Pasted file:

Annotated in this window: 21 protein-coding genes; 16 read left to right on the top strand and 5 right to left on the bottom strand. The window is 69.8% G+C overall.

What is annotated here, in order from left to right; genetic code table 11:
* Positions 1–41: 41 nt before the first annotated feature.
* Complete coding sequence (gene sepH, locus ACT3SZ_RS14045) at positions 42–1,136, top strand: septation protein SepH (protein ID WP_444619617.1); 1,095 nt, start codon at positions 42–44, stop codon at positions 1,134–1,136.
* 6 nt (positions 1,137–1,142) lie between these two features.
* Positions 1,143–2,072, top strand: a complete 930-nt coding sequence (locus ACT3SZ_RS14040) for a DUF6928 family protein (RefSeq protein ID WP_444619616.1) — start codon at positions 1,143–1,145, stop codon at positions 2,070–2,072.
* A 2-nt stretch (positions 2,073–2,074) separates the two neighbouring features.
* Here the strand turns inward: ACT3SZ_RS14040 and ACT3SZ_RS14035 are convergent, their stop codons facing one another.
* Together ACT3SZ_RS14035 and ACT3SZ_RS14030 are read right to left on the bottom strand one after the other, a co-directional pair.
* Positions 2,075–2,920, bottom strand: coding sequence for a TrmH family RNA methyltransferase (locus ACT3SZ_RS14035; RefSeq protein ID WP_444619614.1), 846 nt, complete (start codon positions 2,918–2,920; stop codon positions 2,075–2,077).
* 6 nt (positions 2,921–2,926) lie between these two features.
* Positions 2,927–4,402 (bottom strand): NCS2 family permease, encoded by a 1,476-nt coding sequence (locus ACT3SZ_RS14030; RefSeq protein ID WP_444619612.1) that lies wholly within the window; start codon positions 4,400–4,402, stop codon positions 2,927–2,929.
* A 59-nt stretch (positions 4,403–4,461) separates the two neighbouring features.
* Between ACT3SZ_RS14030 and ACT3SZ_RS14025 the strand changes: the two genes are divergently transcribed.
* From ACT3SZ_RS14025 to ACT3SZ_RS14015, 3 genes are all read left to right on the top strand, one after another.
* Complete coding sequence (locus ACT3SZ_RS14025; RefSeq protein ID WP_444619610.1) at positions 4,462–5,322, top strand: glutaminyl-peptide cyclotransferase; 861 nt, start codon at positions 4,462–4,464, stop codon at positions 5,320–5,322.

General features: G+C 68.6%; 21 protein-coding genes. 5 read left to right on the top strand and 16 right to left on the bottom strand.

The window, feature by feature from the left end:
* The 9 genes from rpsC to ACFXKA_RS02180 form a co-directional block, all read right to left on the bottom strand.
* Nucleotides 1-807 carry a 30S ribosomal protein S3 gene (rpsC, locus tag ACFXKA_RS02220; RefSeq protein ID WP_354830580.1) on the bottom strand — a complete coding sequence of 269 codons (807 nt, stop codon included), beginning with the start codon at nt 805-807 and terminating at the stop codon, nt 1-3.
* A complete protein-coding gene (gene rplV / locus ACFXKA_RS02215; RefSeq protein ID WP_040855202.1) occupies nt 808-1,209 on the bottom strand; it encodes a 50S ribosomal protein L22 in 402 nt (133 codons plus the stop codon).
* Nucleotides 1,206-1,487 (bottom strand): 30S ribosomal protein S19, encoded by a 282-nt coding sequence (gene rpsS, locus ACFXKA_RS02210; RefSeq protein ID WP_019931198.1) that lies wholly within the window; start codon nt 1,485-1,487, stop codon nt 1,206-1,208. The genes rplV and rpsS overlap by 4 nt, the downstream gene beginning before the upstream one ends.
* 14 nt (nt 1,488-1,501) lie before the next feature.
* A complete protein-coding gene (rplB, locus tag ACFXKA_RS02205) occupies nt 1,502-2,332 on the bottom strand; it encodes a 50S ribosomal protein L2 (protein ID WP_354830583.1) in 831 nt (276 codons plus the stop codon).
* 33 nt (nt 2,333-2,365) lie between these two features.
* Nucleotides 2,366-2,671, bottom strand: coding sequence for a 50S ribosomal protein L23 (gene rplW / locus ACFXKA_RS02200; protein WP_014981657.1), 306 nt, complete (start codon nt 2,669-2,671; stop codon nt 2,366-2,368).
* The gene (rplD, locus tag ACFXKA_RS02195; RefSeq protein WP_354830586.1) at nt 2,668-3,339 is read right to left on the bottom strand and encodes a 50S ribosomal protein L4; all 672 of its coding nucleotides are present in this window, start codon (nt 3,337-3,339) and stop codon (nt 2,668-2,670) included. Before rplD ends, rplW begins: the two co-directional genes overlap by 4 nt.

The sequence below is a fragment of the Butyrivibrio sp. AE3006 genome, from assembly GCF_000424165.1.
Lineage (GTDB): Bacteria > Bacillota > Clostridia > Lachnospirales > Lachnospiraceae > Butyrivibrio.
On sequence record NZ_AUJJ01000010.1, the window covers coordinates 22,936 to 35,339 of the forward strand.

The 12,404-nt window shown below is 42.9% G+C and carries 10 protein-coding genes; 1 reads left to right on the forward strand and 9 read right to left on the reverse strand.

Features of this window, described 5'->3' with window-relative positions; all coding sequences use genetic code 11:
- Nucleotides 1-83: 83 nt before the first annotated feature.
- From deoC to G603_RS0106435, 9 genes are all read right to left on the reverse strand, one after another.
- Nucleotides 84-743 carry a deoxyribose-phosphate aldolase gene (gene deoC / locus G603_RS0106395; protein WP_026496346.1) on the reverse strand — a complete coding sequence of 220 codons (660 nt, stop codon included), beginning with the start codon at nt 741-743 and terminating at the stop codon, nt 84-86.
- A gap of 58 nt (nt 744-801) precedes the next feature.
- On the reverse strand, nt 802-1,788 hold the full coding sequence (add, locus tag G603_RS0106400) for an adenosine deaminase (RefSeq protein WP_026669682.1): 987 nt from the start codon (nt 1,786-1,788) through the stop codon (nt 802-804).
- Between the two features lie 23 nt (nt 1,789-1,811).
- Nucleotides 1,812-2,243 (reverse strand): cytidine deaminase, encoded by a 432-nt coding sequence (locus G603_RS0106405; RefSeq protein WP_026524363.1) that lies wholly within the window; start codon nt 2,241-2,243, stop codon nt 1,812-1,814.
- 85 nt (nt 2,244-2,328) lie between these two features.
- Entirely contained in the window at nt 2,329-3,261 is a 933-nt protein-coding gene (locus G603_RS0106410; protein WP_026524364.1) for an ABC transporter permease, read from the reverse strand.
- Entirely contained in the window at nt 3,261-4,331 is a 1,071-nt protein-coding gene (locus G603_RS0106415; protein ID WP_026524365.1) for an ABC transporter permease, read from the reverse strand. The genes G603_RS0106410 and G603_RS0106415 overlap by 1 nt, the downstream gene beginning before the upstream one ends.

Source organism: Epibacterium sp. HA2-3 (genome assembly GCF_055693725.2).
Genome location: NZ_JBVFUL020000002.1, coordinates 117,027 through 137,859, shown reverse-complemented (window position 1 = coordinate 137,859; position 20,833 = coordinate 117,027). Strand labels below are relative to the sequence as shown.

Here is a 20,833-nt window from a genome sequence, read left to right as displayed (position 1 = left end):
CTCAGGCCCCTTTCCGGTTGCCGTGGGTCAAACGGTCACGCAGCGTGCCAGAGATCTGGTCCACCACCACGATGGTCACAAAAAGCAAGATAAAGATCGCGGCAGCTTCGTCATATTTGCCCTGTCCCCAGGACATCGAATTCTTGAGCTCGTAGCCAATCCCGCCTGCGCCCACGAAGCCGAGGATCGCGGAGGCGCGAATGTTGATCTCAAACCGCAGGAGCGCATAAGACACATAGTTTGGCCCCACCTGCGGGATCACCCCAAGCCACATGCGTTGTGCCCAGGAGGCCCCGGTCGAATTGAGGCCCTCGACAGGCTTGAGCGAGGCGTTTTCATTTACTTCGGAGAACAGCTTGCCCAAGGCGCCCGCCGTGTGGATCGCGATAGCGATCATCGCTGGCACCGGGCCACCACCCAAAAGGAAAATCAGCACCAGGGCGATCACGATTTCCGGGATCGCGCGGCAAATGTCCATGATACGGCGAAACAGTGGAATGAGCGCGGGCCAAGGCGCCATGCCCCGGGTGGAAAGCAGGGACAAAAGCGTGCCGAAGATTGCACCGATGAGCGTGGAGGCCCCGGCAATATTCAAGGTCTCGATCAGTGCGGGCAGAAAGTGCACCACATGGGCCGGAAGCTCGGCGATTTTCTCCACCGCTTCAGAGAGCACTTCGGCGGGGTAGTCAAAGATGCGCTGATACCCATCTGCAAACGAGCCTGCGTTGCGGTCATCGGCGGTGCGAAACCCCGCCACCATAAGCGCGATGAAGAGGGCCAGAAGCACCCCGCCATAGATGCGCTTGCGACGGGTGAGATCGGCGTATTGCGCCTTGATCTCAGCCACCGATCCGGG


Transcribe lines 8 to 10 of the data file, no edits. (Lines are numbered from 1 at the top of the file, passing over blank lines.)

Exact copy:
* Here the strand turns inward: ACT3SZ_RS14040 and ACT3SZ_RS14035 are convergent, their stop codons facing one another.
* Together ACT3SZ_RS14035 and ACT3SZ_RS14030 are read right to left on the bottom strand one after the other, a co-directional pair.
* Positions 2,075–2,920, bottom strand: coding sequence for a TrmH family RNA methyltransferase (locus ACT3SZ_RS14035; RefSeq protein ID WP_444619614.1), 846 nt, complete (start codon positions 2,918–2,920; stop codon positions 2,075–2,077).